Educators & Mayoral Control -- A Turning Point?

Thanks to Senate Education Committee staffer JD LaRock for pointing me to the latest issue of the Harvard Ed Review and its several pieces (Usdan, Hill, Simmons, Wong, Ucelli, Foley) on mayoral control. If the introductory overview (PDF) is any indication, perhaps educators' often visceral concerns about putting mayors in charge might finally be waning. The usual cautions are included, but the tone is generally positive. Things certainly seem to be more centrist than they used to be at the Harvard Ed School, which is now collaborating with the Business School on things like this case study about Chicago (PDF). Or, maybe it's just these particular characters. In any case, you gotta love the use of dropout data from Gary Orfield's Civil Rights Project as a possible justification for making a change in LA. That's like using Kozol to argue for NCLB.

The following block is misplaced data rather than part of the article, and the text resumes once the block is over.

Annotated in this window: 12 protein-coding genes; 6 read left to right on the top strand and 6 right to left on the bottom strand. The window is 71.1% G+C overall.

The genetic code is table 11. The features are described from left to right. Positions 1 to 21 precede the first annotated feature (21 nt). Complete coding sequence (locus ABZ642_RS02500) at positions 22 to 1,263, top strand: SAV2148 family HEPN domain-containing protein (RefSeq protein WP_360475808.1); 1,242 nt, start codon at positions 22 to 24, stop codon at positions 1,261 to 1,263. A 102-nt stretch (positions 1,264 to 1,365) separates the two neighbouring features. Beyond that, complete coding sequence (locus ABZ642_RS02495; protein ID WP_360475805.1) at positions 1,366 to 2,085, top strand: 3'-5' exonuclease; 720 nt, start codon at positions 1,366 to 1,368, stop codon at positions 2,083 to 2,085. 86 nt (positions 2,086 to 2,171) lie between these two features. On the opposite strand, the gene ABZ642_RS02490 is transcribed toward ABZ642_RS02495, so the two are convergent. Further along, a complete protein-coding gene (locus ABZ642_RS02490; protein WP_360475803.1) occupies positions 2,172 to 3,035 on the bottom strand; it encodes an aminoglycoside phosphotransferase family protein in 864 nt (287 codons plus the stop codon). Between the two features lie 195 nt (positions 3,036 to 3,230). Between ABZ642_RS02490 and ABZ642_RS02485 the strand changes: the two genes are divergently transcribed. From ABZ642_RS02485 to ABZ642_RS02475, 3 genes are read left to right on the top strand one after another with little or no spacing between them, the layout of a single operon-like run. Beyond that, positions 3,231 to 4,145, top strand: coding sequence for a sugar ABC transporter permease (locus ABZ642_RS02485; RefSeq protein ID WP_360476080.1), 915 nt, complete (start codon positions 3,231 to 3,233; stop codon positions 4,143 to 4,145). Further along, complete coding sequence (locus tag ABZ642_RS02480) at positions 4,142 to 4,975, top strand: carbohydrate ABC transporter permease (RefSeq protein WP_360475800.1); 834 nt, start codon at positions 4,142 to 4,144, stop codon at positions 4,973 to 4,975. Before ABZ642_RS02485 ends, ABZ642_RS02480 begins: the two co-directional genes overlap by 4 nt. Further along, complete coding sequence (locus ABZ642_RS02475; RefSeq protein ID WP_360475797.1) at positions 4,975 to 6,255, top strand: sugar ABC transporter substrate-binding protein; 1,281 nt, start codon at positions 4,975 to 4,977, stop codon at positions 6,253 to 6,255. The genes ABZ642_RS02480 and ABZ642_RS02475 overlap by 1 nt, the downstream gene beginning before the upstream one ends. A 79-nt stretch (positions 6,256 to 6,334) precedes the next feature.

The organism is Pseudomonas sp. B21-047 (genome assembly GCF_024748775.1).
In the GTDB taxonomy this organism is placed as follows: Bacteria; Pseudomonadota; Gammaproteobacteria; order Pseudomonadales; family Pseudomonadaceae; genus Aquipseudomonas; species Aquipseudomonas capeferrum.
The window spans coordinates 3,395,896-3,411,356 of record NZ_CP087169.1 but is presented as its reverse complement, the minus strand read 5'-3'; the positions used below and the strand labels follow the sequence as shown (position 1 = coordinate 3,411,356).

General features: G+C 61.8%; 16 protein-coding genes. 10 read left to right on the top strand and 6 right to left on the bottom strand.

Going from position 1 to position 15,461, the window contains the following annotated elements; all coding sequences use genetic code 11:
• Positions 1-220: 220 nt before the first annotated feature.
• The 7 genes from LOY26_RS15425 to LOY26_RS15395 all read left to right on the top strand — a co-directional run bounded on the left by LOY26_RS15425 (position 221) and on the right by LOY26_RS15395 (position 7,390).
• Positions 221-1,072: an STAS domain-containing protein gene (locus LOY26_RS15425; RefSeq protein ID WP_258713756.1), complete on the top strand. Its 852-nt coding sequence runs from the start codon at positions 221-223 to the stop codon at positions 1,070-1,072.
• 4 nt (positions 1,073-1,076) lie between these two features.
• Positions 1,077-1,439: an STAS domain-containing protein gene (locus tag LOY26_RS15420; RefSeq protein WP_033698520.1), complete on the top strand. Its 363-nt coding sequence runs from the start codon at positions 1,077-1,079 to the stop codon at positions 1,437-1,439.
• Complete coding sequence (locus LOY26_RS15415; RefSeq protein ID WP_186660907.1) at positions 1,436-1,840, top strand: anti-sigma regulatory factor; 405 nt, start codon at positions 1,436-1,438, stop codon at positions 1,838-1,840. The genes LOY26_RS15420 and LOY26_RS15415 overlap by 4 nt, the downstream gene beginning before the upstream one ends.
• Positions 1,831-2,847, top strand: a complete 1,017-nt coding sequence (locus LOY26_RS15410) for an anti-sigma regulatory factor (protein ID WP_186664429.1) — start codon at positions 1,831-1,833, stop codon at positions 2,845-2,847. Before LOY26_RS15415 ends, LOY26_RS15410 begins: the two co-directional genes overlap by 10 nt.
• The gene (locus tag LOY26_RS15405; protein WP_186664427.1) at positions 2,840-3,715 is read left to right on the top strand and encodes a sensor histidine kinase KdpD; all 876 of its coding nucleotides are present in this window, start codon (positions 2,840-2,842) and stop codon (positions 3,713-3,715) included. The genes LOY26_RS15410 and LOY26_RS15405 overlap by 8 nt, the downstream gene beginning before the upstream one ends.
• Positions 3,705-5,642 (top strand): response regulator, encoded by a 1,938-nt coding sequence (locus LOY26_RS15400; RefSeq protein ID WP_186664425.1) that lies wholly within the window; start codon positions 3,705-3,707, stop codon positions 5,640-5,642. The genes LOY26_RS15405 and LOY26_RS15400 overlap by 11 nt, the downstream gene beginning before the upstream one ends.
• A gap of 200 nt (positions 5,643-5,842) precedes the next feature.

UPDATE: No sooner was this posted than I came across an editorial from the LA Times that seems to be taking the whole mayoral control thing a little too far -- and comparing what's happened in Boston to what would happen in LA (Learning From Boston via ASCD). In reality, LA has much more to learn from New York and Chicago, comparably large districts. Even then, Mayor Villagairosa will have much less power over LAUSD than Bloomberg and Daley.


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